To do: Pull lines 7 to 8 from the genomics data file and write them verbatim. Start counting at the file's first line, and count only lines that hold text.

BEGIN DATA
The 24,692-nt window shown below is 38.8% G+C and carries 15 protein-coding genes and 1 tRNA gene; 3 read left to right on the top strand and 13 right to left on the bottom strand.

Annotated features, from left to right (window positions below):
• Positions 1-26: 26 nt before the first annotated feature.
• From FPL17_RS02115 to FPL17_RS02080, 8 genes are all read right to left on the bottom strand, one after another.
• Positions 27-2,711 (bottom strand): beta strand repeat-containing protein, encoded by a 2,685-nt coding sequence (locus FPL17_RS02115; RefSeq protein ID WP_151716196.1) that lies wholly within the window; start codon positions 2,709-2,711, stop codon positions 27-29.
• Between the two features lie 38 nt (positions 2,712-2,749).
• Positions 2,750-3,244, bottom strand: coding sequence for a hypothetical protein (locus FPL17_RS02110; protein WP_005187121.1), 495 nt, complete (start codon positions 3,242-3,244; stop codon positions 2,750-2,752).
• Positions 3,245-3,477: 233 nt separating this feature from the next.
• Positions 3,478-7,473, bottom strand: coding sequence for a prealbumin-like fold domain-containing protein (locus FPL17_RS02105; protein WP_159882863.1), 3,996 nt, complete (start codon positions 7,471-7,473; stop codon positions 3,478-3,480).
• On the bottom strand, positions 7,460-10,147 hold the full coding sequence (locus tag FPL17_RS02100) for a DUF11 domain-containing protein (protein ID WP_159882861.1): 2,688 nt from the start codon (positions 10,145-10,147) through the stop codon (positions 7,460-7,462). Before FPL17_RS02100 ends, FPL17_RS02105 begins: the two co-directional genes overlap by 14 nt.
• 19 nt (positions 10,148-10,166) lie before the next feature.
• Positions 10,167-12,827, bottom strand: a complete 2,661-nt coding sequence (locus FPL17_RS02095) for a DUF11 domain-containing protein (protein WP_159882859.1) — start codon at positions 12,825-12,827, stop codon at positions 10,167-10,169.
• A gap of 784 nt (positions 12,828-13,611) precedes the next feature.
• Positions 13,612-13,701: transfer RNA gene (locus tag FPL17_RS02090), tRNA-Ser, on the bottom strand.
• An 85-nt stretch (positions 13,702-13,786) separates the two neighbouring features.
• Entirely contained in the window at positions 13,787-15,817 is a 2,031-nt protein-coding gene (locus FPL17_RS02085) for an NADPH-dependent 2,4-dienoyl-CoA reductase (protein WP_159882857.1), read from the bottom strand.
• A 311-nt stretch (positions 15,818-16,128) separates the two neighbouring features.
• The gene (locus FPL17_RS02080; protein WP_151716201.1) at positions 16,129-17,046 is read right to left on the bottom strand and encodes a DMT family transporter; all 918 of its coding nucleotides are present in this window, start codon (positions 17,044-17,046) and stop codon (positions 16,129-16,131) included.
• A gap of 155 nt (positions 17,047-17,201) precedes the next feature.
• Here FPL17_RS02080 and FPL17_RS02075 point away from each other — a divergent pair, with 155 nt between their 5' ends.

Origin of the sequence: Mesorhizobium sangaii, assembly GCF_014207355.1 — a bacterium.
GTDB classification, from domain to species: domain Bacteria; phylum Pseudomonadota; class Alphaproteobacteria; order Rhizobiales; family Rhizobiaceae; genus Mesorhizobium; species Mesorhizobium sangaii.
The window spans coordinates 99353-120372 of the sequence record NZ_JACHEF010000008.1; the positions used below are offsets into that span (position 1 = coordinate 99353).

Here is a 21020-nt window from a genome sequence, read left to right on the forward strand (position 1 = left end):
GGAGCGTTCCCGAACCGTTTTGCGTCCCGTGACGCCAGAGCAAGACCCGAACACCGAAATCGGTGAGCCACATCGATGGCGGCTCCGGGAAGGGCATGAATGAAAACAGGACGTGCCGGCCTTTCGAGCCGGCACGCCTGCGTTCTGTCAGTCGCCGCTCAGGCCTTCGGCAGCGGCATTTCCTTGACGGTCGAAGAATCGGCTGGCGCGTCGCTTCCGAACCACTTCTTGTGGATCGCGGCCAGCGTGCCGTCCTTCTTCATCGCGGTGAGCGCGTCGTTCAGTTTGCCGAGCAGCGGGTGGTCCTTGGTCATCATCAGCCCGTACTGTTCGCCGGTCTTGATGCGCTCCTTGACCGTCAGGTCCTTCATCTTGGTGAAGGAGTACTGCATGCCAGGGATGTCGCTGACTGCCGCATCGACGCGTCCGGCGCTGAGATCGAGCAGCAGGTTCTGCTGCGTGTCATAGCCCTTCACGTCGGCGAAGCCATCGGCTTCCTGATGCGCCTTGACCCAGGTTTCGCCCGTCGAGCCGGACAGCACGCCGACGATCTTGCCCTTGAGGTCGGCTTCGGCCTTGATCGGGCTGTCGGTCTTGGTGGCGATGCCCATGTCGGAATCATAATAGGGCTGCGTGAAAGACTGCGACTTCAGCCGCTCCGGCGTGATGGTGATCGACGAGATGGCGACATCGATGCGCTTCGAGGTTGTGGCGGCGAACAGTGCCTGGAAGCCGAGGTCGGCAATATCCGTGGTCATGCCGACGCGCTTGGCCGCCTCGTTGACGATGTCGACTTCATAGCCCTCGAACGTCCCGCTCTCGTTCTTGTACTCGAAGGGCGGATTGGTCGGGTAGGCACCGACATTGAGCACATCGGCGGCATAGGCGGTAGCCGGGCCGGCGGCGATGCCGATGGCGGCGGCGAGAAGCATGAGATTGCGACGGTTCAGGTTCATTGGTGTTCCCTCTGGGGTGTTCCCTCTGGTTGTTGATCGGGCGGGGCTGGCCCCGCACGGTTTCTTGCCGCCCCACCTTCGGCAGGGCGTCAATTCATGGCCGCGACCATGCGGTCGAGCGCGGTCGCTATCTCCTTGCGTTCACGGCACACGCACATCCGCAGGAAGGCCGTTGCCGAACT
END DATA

• Positions 2,750-3,244, bottom strand: coding sequence for a hypothetical protein (locus FPL17_RS02110; protein WP_005187121.1), 495 nt, complete (start codon positions 3,242-3,244; stop codon positions 2,750-2,752).
• Positions 3,245-3,477: 233 nt separating this feature from the next.